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Dollar Less-Attractive After Dovish Fed Drives Treasury Yields Lower


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U.S. Treasury yields dropped on Wednesday setting off a wave of activity in the commodity and financial markets after the Federal Reserve signaled to some investors that it may slow the pace of interest rate increases in 2019. Fed policymakers left the benchmark overnight lending rate unchanged between a range of 2.25 percent and 2.50 percent at their January meeting.

In the cash market, 2-year U.S. Treasury Notes settled at 2.512 percent, down 0.014 percent, 5-year Treasury Notes settled at 2.490 percent, down 0.015 percent and the benchmark 10-year Treasury Notes finished at 2.681 percent, down 0.014 percent. The yield on the 30-year Treasury bond was mostly unchanged at 3.054 percent.

Yields were pressured after Fed policymakers said the central bank would be patient when making decisions about future monetary policy. The Fed also removed references to "further gradual increases" to the federal funds rate in its monetary policy.

It Starts with Treasury Yields then Moves to the U.S. Dollar

The drop in U.S. Treasury yields helped make the U.S. Dollar a less-attractive investment sending the major currencies sharply higher. After the Fed statement and Powell's remarks, the futures markets continued to price in no further tightening while indicating a small chance for a rate cut over the next year.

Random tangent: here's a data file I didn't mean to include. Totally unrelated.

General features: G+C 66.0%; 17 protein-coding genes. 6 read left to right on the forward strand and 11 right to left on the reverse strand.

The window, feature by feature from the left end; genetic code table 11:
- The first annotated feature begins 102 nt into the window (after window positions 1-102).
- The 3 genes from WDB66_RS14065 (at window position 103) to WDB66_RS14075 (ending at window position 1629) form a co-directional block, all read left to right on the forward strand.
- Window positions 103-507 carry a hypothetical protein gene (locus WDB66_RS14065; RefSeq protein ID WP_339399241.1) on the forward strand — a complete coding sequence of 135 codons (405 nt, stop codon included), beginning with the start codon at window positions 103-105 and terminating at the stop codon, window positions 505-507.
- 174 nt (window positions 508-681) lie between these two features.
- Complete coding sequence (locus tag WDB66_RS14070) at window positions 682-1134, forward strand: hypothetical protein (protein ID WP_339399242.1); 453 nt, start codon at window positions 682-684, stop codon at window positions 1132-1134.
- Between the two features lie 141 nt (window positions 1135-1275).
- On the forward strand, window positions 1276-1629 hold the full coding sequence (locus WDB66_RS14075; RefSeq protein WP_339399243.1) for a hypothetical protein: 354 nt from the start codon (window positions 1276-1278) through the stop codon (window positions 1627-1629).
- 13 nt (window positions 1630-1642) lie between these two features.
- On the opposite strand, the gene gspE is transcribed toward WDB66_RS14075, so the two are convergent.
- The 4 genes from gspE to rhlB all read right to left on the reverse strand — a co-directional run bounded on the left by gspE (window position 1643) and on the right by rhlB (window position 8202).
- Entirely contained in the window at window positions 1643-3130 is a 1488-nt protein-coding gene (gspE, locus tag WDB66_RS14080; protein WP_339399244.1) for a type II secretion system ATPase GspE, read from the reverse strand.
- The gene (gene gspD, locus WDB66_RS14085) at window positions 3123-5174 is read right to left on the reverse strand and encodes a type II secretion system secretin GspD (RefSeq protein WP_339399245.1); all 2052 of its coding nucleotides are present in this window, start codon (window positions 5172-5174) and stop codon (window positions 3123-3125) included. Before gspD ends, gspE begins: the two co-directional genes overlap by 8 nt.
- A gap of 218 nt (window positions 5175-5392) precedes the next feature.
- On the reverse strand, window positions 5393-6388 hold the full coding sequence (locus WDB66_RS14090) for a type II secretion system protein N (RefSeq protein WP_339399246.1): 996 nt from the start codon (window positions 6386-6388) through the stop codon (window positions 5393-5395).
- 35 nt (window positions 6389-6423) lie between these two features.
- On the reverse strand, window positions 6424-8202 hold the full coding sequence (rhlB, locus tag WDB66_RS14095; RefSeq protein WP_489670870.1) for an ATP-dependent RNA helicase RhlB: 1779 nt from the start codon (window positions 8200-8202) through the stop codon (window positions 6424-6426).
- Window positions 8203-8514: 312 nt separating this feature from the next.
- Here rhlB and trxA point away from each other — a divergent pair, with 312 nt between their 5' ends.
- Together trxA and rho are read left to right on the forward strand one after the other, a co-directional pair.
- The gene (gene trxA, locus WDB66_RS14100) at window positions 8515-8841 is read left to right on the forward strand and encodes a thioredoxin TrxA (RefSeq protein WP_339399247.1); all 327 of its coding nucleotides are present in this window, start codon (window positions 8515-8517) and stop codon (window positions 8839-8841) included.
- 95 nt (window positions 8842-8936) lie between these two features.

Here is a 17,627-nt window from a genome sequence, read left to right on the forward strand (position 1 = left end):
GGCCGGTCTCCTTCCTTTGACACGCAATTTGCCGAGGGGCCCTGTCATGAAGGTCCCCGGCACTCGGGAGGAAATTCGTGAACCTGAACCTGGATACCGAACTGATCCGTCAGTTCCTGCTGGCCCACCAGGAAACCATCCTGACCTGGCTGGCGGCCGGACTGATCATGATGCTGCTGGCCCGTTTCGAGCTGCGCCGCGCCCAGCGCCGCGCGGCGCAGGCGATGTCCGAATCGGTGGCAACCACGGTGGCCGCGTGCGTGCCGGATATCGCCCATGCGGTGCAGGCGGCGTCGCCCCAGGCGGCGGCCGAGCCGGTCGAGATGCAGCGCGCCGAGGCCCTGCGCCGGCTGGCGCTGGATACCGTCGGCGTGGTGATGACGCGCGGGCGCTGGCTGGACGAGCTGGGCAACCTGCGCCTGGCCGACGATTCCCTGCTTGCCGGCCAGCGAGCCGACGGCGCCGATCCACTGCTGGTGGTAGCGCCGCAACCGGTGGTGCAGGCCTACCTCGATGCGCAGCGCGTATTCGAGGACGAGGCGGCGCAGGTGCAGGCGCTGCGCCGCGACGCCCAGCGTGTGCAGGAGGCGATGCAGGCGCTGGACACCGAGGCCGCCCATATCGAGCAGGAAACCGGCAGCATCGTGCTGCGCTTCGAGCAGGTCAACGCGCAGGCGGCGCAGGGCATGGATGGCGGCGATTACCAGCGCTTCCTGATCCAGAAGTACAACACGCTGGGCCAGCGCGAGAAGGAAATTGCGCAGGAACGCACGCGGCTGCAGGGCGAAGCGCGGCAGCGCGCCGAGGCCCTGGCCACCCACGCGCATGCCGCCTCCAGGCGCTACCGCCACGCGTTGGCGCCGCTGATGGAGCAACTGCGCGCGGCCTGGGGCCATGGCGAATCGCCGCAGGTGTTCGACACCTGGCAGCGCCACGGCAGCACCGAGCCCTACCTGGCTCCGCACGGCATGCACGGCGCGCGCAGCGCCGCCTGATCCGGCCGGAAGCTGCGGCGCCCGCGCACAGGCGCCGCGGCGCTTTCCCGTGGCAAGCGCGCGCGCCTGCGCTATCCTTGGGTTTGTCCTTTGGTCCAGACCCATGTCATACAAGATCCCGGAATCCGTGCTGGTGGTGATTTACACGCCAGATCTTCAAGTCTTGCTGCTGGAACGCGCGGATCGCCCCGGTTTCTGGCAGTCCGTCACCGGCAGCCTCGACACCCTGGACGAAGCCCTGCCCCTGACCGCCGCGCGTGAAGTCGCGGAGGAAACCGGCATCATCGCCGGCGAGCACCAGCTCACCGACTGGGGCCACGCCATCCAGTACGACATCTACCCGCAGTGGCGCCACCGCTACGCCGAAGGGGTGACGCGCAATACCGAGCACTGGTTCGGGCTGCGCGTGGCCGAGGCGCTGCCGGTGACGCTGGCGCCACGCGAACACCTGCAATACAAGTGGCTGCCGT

March U.S. Dollar Index futures settled at 95.031, down 0.485 or -0.51%.

Earlier in the session, the index was boosted by stronger-than-expected private sector jobs data for January. Payrolls processor ADP reported that the U.S. private sector added 213,000 jobs in January. That beat forecasts for gains of 178,000, but the monthly total came in lower than job gains of 271,000 in December.

The EUR/USD recovered from early session weakness to post its highest close since January 11. The USD/JPY also tumbled despite the increased demand for higher-yielding stocks. The drop in Treasury yields helped tighten the spread between U.S. Government bonds and Japanese Government bonds, making the Japanese Yen a more attractive investment. The biggest gains were in the Australian and New Zealand Dollars , which rose 1.17% and 0.97% respectively against the U.S. Dollar. The Aussie was also boosted by stronger-than-expected headline inflation data.

Gold Was Ahead of the News

The reaction in the gold market to the Fed news wasn't as pronounced as the rally in stocks or currencies. Although the Fed was reassuringly dovish, it wasn't hugely unexpected by gold investors, who started the ball rolling last Friday with a strong surge to the upside.

April Comex gold reached its highest level since June 14, rallying as much as $13.40 on an intraday basis, it only managed to finish at $1315.50, up $0.30 or +0.02%.

The price action suggests investors had priced in the dovish Fed news, but the buying wasn't strong enough to overcome the increased demand for risky assets.

This article was originally posted on FX Empire

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This article appears in: Investing , Bonds , Currencies , Gold , Commodities , US Markets
Referenced Symbols: GLD , UBG , IAU , SGOL



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